Written by Krystal
In the last year, Bookworm has been requested by the management of the GVM Teacher Training Institute, Ponda to conduct sessions with the trainees to equip them to have a well planed and fully functional library program within their schools and classes.
In taking this on, the first (and most crucial) was to understand the notions about library and the imaginations for library work that the trainee teachers held. We found them to be traditional and not surprisingly so. 99% of our present teaching population have never had a positive experience around libraries and are not library users. So the journey is hard!
Having elicited from them some of these thoughts, we found the list to be long, and included:
Librarians are boring and scary- ?!?!?! Say this to any member of the Bookworm team and they are not likely to take it well.
Reading Aloud is easy- When asked this question, they all emphatically and cheerfully answered “YES”. I waited a moment and then responded equally emphatically, “NO!”. Reading Aloud and lesson planning is not easy. What I realized later is reading aloud to most uninformed is simply picking up a text and reading aloud. However from a library practice point of view, reading aloud means a rather different thing altogether. We had work to do!
Libraries are quiet spaces- “OFCOURSE!” “YES!” “ALWAYS”; they responded. Tell that to a bunch of preschoolers! If libraries are to be spaces where children learn and interact, use language and share their worlds and connect with the story would; then there is going to be certain amount of a buzz in the space. Here’s the thing, books bring about all these wonderful reactions, so why not let the children be allowed to engage in it?!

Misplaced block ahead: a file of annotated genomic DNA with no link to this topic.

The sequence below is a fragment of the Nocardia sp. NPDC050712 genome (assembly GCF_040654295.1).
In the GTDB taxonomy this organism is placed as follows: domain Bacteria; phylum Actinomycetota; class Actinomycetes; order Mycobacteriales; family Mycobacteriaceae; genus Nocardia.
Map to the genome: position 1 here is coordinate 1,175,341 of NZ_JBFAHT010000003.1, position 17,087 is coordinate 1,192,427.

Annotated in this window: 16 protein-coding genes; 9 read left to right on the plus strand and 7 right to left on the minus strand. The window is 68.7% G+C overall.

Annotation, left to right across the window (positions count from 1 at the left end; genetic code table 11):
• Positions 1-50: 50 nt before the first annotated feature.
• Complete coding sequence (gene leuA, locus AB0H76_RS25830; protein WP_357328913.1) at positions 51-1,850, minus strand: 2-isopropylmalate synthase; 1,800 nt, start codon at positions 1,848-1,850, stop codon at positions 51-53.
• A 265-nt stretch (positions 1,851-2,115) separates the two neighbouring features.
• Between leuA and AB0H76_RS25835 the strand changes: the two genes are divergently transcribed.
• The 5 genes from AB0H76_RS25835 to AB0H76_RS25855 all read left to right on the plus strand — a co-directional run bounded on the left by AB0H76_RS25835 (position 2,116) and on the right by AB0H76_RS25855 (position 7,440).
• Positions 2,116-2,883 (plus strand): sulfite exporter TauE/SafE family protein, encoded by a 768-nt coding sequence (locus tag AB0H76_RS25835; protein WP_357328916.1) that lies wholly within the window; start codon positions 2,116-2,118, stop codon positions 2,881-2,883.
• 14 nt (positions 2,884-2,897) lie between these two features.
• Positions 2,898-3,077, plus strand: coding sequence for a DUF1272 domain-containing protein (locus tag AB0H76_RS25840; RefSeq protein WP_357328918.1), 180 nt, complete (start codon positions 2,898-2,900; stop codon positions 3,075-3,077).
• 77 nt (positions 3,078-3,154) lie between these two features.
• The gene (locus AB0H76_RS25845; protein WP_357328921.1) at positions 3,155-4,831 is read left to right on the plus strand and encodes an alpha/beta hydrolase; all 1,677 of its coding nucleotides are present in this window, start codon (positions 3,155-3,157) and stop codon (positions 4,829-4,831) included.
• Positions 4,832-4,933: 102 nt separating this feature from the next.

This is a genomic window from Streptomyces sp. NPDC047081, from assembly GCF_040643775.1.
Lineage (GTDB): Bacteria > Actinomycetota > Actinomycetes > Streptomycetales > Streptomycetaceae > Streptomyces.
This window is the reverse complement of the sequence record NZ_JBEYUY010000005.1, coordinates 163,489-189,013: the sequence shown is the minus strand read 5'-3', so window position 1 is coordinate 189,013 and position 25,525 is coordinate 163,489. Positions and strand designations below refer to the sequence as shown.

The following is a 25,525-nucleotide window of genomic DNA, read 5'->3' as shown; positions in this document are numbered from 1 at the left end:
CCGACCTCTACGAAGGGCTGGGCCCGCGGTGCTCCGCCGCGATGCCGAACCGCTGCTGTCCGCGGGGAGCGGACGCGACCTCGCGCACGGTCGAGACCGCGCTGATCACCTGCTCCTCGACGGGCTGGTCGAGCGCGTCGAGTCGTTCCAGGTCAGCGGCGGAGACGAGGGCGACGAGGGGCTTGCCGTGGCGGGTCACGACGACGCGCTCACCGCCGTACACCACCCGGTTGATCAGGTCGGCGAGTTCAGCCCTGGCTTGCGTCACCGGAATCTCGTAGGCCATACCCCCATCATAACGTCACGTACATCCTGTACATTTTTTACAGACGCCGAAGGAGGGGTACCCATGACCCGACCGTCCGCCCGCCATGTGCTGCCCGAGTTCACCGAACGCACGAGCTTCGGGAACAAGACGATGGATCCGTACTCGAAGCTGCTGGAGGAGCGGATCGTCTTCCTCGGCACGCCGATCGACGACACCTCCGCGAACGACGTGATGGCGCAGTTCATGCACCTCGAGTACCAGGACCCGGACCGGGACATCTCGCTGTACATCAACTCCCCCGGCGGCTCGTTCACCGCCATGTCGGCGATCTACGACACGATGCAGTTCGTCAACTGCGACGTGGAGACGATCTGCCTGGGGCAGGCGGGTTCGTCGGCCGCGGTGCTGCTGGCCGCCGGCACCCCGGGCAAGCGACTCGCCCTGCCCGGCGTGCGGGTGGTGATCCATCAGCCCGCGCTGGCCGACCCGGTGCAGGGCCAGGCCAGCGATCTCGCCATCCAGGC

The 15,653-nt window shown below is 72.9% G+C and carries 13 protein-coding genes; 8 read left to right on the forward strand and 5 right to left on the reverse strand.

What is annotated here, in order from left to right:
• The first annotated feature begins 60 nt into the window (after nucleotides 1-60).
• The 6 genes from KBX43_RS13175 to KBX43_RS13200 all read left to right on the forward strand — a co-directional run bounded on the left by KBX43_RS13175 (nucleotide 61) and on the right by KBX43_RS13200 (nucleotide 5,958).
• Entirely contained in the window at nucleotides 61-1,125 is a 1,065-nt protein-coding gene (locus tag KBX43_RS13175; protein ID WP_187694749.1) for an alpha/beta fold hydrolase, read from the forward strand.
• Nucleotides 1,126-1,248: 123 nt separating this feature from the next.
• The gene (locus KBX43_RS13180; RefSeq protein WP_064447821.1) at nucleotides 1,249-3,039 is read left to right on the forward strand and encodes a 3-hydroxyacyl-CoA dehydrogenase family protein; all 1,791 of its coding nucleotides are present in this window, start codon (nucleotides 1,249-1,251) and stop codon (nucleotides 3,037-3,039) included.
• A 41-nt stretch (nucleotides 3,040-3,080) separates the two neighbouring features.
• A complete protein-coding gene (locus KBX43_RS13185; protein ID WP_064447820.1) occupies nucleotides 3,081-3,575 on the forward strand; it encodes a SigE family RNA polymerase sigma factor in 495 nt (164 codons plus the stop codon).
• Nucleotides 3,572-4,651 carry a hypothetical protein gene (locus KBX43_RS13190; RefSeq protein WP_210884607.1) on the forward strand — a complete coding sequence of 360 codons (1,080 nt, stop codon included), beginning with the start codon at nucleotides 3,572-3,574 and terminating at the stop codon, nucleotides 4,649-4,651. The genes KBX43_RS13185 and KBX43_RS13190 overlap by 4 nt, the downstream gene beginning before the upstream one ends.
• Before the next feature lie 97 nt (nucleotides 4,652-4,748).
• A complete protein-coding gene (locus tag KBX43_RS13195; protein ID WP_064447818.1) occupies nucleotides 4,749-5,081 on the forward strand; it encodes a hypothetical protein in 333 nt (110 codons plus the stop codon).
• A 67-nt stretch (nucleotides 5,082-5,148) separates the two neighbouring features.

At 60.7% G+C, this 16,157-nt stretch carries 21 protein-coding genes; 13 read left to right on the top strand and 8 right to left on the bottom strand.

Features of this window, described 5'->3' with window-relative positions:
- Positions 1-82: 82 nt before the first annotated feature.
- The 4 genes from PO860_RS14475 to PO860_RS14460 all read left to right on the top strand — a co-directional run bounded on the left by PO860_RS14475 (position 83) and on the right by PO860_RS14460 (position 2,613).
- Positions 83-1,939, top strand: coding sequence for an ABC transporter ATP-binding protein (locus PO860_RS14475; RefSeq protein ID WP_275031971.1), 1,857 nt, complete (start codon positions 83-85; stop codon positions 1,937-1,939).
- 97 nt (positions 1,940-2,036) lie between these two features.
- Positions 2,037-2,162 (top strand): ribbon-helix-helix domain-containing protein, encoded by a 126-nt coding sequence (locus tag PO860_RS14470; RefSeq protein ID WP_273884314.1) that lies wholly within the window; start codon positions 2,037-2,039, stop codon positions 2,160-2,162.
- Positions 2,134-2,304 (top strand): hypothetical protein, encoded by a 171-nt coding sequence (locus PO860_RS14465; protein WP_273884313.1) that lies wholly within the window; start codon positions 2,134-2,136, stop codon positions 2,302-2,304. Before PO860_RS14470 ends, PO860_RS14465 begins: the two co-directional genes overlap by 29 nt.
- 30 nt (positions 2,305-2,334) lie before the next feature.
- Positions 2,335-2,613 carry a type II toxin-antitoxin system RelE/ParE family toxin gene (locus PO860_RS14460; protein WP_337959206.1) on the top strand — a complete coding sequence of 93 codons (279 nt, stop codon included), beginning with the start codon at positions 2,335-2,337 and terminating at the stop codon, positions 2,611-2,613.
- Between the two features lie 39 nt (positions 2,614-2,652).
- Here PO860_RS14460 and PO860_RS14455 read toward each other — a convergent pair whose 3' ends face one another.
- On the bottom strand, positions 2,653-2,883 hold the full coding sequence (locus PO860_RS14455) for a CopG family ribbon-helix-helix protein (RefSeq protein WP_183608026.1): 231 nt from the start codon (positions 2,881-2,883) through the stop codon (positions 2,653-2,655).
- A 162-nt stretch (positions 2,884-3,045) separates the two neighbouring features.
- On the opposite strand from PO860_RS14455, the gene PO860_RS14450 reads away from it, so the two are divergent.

Books are not for touching- Pray tell how would one turn the pages?! And why not let the children touch the books?! That’s all I’ll say about that.
Libraries are not ‘active’ spaces- This is not true. Libraries SHOULD be active spaces. Why not use activities and draw children (and even adults) to a library?
Heaven help! The list (utter antitheses of Bookworm practice) went on! Hearing all of these brought to the fore the harsh reality of the mind-set of educators and the state of libraries.
Now came the hard part! Changing these notions and reforming the practice. If there is one thing we are certain that stories do, it is to create an experience that is personal and intimate to each reader/listener that is unique in its own way. And so, we did just this. We enabled the trainees to have their own experiences with story books, in as many ways as possible!
And so it was in the duration of these workshops that they…
Listened to stories!
Read stories & Lesson Planned!
Crafted & Created!
Drew & Coloured!
….and hopefully began the journey towards evolving into passionate and committed story tellers and story readers & ‘good librarians’
This is & will always be our aim; to spread the love for storybooks & reading; that a wider audience may benefit and be engaged by this magical world.